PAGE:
5) “My work is phased so my limit of $100,000 is fine. It may be an $800,000 contract but we are working on four different surfaces”. Not bad thinking but if it is all in the same contract and there is no defined “handover” for each phase, then you are very likely still expected to be insuring the full $800,000 until the project is completed. This comes down to reading and if necessary changing the contract.
6) “I’ve got a $250,000 limit, so I’m covered for the first $250,000, there’s no way the whole $4,000,000 will go up.” Logical, but see what we have to say about coinsurance below before accepting this is a safe bet.
Installation floaters vary in language and coverage scope from one insurer to another. There are two key conditions to watch out for if you don’t buy sufficient coverage:
Verification of Values:
“The Insurer has the right to inspect the properties covered and examine books and records to ascertain you have purchased the appropriate levels of insurance.”
Believe it or not, Insurers do from time to time exercise this right.
Coinsurance (often referred to as a “Special Condition”):
If this clause is in your policy it usually says words to the effect that:
“…if the total value of the property insured exceeds the amount of insurance purchased, you are entitled to recover only such proportion of the amount of insurance as it bears to the total value of the property at risk”.
So to put it into understandable terms let’s use item 6 above as an example and assume that the roofer had storm damage and he had a $225,000 loss (labour and material loss) with a $1,000 deductible. We know his limit of insurance was $250,000 and he should have bought up coverage to a $4,000,000 limit. (Remember – for a change we are talking about property insurance – not liability insurance).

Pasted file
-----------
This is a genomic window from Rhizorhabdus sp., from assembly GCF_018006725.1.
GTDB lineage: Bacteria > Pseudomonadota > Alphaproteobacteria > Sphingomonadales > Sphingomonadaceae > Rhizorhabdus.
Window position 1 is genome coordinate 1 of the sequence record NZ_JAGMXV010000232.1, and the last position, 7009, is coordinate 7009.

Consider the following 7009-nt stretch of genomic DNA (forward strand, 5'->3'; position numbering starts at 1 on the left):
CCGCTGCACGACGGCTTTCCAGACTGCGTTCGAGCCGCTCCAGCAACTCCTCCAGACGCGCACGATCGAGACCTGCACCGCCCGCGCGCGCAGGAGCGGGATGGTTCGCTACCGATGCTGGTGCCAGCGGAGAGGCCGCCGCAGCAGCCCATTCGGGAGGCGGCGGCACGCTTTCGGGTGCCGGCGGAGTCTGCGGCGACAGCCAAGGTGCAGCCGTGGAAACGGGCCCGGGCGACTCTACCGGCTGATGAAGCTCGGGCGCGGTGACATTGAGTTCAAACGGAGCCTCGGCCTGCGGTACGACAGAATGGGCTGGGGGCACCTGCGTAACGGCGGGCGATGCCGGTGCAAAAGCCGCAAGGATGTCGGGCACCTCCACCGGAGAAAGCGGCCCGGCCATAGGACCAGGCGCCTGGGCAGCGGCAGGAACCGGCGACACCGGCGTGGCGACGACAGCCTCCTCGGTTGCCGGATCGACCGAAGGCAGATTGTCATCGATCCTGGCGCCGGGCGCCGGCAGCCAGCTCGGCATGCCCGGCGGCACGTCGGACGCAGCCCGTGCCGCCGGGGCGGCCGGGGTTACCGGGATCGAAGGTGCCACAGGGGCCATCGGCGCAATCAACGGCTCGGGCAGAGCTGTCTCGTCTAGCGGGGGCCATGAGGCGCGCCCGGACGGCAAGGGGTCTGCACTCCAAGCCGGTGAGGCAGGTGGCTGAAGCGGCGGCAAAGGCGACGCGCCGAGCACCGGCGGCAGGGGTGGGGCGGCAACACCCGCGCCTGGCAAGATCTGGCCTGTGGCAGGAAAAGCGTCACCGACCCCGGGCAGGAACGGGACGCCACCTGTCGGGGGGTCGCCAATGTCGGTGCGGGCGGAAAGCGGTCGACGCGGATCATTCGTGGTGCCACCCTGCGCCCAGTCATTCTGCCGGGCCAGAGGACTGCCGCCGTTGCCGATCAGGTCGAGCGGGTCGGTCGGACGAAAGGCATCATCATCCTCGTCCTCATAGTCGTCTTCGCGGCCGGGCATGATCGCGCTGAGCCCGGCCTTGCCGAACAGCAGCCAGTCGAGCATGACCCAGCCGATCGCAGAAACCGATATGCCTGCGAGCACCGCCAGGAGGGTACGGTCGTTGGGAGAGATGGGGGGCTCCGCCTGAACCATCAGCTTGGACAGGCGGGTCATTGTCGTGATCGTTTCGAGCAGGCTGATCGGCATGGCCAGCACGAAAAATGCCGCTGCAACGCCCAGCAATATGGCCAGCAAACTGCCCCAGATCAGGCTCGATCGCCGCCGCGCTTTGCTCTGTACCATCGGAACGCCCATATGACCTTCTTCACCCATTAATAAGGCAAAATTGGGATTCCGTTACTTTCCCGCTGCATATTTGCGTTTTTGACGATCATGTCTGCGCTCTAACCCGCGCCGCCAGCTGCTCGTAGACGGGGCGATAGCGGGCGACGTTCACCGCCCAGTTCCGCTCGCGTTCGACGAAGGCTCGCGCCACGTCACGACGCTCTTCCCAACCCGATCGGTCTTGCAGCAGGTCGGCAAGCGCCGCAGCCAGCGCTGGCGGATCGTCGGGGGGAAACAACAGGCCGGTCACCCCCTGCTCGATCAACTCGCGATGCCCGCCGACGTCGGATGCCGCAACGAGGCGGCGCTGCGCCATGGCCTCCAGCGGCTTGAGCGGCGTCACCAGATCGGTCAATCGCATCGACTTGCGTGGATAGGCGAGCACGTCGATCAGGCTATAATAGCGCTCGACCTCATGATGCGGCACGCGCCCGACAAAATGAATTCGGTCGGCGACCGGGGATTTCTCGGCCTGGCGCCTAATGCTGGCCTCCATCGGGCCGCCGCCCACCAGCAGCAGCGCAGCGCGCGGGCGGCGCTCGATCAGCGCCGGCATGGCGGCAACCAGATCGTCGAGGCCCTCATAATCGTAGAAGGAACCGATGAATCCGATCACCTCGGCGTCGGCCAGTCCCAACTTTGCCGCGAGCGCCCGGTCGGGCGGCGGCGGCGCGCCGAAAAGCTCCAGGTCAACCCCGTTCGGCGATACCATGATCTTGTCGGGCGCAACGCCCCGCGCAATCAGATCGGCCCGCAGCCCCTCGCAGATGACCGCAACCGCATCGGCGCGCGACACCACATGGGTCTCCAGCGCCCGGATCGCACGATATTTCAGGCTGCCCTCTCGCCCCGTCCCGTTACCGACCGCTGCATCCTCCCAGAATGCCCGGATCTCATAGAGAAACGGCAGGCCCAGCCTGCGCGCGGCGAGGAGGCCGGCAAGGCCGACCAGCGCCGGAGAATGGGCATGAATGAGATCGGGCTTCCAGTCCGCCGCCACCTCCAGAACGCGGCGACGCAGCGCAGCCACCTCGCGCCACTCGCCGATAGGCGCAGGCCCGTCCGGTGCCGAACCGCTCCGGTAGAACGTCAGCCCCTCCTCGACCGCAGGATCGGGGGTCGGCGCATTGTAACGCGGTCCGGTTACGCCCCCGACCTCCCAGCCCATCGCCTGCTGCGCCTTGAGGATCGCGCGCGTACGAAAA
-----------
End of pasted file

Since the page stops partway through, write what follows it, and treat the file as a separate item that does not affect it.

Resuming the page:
The amount of insurance he bought was only 6.25% of what he should have purchased. The loss was $225,000 so the insurer takes the underinsurance into consideration as he is contractually allowed to do, and agrees to settle for a grand total of $14,062 less the $1,000 deductible, closing the claim at $13,062 cost to Insurer and leaving $211,938 to be sorted out by the contractor. For all intents and purposes, you might say the Contractor just became the Insurer.
The remarkable thing is that insuring to the correct amount actually has a minimal impact on your overall cost of Installation Insurance coverage. Failing to do so can be far more
costly than the very small amount of additional premium you may end up paying for correct coverage. Why take the risk of underinsuring in order to save a few hundred dollars and expose yourself to thousands of “risk” dollars?
There are other clauses and conditions within Installation Floaters but the ones discussed here are perhaps the most crucial to the contractor, at least financially. If you need more help understanding how to manage your Installation Floater feel free to contact me.
Simon Fenn is the President of Fenn & Fenn Insurance Practice Inc. Fenn & Fenn is the insurance broker that established the OIRCA Liability Insurance Programme that has so far saved OIRCA members well over $500,000 in annual premiums. If you have any questions concerning this article or any insurance matter, feel free to contact Mr. Fenn directly at 1 866 269 8799 or at firstname.lastname@example.org.